So a week or so ago I sent Chris Brogan a note. Asked him if he could get me a free pass to Blog World San Fran Los Vegas (thanks CB and SG), and offered to fill a last-minute speaking slot, be on a panel, or hand out drinks. I can’t let Steve Garfield get all the attention with Get Seen when I’ve got my book, Beyond Viral, coming out in the next weeks.
So now I’m not only going (by plane, train or Greyhound bus), I’ll be giving away a card with top-10 secrets than can help you promote yourself and/or business via online video. But here’s the catch. I’ll be keeping these hidden, and giving them away to anyone that mentions Chris Brogan. I’d give away copies of the book, but I’m a little worried about carrying 500 books around inconspicuously.
Thanks, Chris. I want to be you when I grow up. And when are we going to work on your fledging YouTube persona? I can double your views in a week for one case of beer.
P.S. THIS JUST IN (3:00 pm): Marc Monseau invited me to the J&J sponsored healthcare round table (Social Health). I’m quite sure it wasn’t an inducement prompted by my giving him a free book… I didn’t even autograph it.
Perhaps someone with the time and patience to run some social-media monitoring analysis can use a quantitative tool to validate Best Buy/Geek Squad’s sentiment decline (a free one, Radian6 or some others listed here). But here are three recent and vivid examples of a company whose arrogance — demonstrated by aggressive attorneys, PR apathy, and poor employee relations — has made it the undisputed 2010 winner (or loser). I’m sure someone else can better document numerous other episodes that precede and follow these, but here is what WVFF judges used to base their decision:
1) Geek Squad Driver Calls Cops on YouTuber: A Geek Squad (Best Buy’s beloved repair team) van driver spotted this blogger and video creator shooting some b-roll of a van. My intent? To make a parody of a technical repair superhero responding to absurd computer requests (can you fix my cup holder? Oh that’s a CD-ROM drive?). The video, which might have been a humorous and free consumer-generated advertisement for Geek Squad, instead resulted in this… seen by a quarter of a million viewers. The driver called the police and “Nalts” got a fine for reckless driving.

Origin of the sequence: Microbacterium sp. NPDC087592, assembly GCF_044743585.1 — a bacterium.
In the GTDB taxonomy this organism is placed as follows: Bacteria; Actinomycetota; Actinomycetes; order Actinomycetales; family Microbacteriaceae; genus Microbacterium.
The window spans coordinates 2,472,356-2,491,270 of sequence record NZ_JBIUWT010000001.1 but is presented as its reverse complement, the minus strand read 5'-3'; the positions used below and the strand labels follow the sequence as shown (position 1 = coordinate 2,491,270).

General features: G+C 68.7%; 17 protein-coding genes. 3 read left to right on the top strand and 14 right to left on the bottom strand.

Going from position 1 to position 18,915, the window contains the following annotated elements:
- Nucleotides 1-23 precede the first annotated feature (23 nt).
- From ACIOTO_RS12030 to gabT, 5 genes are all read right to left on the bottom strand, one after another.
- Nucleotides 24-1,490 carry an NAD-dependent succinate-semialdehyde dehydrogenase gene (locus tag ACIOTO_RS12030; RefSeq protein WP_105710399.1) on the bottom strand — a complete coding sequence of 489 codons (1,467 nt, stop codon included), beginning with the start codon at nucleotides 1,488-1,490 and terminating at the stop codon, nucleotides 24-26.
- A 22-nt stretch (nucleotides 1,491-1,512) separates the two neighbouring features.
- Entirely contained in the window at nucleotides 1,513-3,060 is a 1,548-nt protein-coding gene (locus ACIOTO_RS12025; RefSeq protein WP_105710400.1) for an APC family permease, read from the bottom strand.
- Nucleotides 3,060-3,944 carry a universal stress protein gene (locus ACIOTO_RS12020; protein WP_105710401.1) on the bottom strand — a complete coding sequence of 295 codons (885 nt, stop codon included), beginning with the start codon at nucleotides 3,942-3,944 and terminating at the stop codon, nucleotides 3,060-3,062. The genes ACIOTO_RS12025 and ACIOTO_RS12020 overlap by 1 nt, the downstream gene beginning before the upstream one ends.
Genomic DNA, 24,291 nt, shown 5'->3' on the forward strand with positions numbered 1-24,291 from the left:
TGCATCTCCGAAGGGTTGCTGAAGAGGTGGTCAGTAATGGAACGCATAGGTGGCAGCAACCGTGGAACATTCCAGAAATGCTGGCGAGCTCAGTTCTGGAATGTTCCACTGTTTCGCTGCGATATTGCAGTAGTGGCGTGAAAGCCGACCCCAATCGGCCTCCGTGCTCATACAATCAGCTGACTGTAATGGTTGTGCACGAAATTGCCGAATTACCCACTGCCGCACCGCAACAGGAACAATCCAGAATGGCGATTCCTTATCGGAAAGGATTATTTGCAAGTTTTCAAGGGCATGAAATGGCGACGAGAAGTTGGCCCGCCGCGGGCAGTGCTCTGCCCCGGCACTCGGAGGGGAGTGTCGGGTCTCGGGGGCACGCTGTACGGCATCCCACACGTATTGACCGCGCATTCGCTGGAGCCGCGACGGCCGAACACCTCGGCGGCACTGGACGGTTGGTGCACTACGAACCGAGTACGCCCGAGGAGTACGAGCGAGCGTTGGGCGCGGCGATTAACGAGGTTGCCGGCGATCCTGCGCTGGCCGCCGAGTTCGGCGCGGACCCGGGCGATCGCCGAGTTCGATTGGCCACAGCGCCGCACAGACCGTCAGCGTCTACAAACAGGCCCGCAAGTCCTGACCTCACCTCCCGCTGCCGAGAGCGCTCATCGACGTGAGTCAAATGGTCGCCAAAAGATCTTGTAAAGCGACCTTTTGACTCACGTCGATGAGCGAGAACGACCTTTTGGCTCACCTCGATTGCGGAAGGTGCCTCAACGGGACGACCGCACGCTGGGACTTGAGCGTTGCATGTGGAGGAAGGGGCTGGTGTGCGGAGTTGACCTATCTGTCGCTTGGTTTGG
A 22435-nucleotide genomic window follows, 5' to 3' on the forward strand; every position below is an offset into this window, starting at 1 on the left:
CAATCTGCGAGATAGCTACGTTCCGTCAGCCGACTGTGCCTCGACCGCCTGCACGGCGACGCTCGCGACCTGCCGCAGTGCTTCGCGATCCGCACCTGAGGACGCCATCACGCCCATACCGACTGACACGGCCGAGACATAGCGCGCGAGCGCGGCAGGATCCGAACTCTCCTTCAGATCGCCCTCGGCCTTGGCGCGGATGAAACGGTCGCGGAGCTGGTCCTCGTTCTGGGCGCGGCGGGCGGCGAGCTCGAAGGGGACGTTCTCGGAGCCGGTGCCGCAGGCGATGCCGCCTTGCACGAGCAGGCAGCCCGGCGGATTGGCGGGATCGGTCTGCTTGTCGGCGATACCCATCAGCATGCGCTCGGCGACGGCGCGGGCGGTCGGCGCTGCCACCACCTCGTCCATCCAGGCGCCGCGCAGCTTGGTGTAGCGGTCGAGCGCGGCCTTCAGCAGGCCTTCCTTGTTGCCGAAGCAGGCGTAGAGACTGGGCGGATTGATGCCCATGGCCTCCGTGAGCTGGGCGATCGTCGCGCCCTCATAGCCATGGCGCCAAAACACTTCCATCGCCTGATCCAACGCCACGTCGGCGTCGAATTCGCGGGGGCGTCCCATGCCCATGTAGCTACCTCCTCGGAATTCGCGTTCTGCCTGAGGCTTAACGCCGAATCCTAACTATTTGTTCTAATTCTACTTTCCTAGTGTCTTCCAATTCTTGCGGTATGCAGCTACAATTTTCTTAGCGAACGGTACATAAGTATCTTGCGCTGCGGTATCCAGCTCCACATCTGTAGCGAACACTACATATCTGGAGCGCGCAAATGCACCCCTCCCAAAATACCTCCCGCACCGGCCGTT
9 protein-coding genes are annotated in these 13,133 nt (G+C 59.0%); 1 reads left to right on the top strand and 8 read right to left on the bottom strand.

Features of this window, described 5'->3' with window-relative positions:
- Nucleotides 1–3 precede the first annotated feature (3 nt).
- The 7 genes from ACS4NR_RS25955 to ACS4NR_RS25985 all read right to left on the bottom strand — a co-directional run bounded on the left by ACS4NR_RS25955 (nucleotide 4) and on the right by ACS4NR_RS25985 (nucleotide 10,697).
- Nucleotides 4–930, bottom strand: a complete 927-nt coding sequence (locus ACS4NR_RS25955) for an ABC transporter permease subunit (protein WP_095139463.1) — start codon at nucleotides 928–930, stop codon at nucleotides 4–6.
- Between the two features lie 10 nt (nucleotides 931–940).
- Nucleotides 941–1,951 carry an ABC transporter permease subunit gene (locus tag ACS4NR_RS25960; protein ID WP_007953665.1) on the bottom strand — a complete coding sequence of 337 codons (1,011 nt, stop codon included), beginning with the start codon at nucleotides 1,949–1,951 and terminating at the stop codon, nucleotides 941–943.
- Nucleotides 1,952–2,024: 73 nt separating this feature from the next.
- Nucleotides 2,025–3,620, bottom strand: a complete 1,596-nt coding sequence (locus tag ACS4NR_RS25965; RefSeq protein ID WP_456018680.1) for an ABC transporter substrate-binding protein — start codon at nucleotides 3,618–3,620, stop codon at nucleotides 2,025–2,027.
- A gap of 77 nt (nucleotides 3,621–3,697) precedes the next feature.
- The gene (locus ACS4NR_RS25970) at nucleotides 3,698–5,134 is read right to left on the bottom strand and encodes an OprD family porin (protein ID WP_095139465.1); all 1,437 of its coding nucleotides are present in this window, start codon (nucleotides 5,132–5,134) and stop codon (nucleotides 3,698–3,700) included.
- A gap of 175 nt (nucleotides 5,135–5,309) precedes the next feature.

Hey I’m biased here, but you know that. I’m part of the story, and wasn’t thrilled to get pulled over and fined because a Geek Squad driver got paranoid (perhaps he feared I was doing a video expose on his wicked speeding). Sensing his unease, at a red light I handed him my business card, smiled, and explained my video concept. The NJ police officer said the driver interpreted that as threatening gesture and dangerous. Really? But we can forgive a company for a freaky driver, but it was poor form for Best Buy to ignore me. I wrote the company’s PR group, and a simple apology would have probably brought me right back. Did I mention I captured that driver again two weeks ago? I think he was selling ice-cream and crack cocaine this time, but don’t quote me on that.
Please comment below… and I invite anyone to defend each of Best Buy’s actions. It’s hard to give up on a company you love, and I’ve seen some interesting debates on various articles and blogs. I’d also like to invite anyone to join me on a 2010 boycott of Best Buy. There’s even a Facebook page to boycott Best Buy (apparently they fund anti-gay politics). I haven’t walked into the store since the po-po pulled me over, and the Maupin story gave me more resolve. But now they’re messing with a Priest? I read the Best Buy circular weekly, and never went more than 10 days without shopping there. But I’m done with the store for 2010. We’ll see if Barry or a well-meaning public-relations firm can turn this around, and revisit them in 2011.